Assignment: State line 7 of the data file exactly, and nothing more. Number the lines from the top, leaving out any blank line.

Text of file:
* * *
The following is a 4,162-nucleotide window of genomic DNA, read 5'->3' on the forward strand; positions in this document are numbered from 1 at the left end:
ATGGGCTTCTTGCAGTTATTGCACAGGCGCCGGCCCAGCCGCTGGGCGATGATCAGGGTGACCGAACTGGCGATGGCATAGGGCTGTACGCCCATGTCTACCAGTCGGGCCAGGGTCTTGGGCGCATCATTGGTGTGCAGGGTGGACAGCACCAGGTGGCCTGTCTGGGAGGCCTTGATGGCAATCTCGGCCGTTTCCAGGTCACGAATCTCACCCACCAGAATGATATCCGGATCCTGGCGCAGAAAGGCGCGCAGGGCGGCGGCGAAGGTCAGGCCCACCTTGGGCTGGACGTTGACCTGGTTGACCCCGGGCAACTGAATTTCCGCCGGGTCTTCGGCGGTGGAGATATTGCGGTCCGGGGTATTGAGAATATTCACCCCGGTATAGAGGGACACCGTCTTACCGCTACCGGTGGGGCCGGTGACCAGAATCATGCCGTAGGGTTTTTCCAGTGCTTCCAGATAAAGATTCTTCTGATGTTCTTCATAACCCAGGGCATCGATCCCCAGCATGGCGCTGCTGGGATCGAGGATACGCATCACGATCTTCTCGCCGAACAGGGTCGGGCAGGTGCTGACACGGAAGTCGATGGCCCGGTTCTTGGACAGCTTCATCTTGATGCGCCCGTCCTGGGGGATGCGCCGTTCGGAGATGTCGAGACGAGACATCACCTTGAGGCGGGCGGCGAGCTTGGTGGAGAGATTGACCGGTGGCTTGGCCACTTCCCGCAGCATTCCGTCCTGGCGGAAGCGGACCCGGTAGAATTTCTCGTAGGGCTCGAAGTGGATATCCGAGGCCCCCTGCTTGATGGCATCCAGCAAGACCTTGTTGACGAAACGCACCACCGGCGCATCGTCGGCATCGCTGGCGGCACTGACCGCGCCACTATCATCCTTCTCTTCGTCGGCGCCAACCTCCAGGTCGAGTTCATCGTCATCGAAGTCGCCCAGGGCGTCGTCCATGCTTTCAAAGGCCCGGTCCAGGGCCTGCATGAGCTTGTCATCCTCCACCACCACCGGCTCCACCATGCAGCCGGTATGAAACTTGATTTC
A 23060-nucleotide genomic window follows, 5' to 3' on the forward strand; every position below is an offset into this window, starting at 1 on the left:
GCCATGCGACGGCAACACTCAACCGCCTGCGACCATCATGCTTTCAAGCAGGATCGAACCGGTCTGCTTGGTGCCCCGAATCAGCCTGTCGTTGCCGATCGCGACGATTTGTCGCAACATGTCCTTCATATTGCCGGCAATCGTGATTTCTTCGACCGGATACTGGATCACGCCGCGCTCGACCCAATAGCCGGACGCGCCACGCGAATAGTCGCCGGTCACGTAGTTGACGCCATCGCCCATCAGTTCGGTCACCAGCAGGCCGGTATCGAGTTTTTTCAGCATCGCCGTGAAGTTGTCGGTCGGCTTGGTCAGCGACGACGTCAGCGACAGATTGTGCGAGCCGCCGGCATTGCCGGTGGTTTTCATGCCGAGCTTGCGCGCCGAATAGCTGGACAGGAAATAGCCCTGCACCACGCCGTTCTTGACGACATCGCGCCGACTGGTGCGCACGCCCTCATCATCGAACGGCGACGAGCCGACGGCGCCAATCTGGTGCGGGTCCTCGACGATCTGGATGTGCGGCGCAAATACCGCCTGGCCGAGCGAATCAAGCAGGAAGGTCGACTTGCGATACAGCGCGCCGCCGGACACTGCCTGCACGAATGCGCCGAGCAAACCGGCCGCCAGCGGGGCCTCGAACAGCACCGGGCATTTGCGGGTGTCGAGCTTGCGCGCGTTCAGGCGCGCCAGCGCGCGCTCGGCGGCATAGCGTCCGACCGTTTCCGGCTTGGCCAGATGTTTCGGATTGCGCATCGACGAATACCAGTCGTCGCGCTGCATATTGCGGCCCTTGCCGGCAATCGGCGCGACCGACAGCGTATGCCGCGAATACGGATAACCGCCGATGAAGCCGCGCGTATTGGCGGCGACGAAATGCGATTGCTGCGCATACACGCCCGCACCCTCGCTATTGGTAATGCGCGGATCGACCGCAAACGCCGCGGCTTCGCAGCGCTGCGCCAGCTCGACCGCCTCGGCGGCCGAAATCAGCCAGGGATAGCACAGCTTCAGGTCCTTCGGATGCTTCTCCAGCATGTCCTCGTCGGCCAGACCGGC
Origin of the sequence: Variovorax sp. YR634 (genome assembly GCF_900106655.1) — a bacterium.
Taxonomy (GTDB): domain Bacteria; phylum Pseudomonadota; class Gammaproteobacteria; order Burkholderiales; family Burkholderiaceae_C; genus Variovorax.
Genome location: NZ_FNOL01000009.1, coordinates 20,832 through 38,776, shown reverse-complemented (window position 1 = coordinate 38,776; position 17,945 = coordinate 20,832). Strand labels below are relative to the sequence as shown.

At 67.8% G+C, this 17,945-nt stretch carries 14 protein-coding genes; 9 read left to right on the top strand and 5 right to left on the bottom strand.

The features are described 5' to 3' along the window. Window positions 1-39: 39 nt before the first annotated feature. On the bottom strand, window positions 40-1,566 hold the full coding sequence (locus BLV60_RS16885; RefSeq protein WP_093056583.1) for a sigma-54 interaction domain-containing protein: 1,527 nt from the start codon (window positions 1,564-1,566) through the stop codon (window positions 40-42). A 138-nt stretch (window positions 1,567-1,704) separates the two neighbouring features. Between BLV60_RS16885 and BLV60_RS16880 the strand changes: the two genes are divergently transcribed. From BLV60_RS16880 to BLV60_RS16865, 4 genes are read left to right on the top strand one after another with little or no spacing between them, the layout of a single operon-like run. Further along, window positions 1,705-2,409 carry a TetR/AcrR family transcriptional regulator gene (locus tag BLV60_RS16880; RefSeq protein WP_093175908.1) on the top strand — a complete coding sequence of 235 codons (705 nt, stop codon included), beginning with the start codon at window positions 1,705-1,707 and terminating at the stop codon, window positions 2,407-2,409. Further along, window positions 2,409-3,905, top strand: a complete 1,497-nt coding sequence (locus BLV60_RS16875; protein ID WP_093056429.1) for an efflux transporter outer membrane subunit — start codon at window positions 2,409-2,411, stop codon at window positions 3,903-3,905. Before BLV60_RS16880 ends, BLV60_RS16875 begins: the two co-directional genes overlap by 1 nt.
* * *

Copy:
Genome location: NZ_FNOL01000009.1, coordinates 20,832 through 38,776, shown reverse-complemented (window position 1 = coordinate 38,776; position 17,945 = coordinate 20,832). Strand labels below are relative to the sequence as shown.